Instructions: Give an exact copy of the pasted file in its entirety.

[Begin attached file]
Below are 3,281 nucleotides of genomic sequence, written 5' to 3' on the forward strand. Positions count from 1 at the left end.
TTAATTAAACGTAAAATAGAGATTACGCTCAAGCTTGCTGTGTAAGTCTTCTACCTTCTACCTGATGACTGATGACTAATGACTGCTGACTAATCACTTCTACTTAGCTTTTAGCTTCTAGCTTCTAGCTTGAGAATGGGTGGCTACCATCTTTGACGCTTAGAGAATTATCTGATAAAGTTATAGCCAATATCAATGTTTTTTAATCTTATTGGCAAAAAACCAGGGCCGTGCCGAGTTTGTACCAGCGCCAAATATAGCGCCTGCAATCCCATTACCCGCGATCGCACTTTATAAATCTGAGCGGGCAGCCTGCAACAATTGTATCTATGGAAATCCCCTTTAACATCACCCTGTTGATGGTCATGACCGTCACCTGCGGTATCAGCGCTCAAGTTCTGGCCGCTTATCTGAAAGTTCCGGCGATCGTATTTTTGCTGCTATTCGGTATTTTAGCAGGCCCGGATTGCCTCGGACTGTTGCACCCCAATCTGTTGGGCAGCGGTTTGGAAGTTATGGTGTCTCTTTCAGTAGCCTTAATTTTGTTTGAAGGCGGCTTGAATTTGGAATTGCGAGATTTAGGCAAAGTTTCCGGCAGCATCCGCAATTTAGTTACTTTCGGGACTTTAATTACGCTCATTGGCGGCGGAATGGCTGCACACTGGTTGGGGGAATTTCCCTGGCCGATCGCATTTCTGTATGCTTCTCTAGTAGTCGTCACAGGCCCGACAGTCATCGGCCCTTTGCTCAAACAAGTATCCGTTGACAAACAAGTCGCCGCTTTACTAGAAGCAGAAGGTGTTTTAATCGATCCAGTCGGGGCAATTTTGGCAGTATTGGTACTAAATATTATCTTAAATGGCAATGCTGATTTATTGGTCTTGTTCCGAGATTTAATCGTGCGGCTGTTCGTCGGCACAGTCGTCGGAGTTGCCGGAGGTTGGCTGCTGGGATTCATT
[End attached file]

Below are 3,281 nucleotides of genomic sequence, written 5' to 3' on the forward strand. Positions count from 1 at the left end.
TTAATTAAACGTAAAATAGAGATTACGCTCAAGCTTGCTGTGTAAGTCTTCTACCTTCTACCTGATGACTGATGACTAATGACTGCTGACTAATCACTTCTACTTAGCTTTTAGCTTCTAGCTTCTAGCTTGAGAATGGGTGGCTACCATCTTTGACGCTTAGAGAATTATCTGATAAAGTTATAGCCAATATCAATGTTTTTTAATCTTATTGGCAAAAAACCAGGGCCGTGCCGAGTTTGTACCAGCGCCAAATATAGCGCCTGCAATCCCATTACCCGCGATCGCACTTTATAAATCTGAGCGGGCAGCCTGCAACAATTGTATCTATGGAAATCCCCTTTAACATCACCCTGTTGATGGTCATGACCGTCACCTGCGGTATCAGCGCTCAAGTTCTGGCCGCTTATCTGAAAGTTCCGGCGATCGTATTTTTGCTGCTATTCGGTATTTTAGCAGGCCCGGATTGCCTCGGACTGTTGCACCCCAATCTGTTGGGCAGCGGTTTGGAAGTTATGGTGTCTCTTTCAGTAGCCTTAATTTTGTTTGAAGGCGGCTTGAATTTGGAATTGCGAGATTTAGGCAAAGTTTCCGGCAGCATCCGCAATTTAGTTACTTTCGGGACTTTAATTACGCTCATTGGCGGCGGAATGGCTGCACACTGGTTGGGGGAATTTCCCTGGCCGATCGCATTTCTGTATGCTTCTCTAGTAGTCGTCACAGGCCCGACAGTCATCGGCCCTTTGCTCAAACAAGTATCCGTTGACAAACAAGTCGCCGCTTTACTAGAAGCAGAAGGTGTTTTAATCGATCCAGTCGGGGCAATTTTGGCAGTATTGGTACTAAATATTATCTTAAATGGCAATGCTGATTTATTGGTCTTGTTCCGAGATTTAATCGTGCGGCTGTTCGTCGGCACAGTCGTCGGAGTTGCCGGAGGTTGGCTGCTGGGATTCATT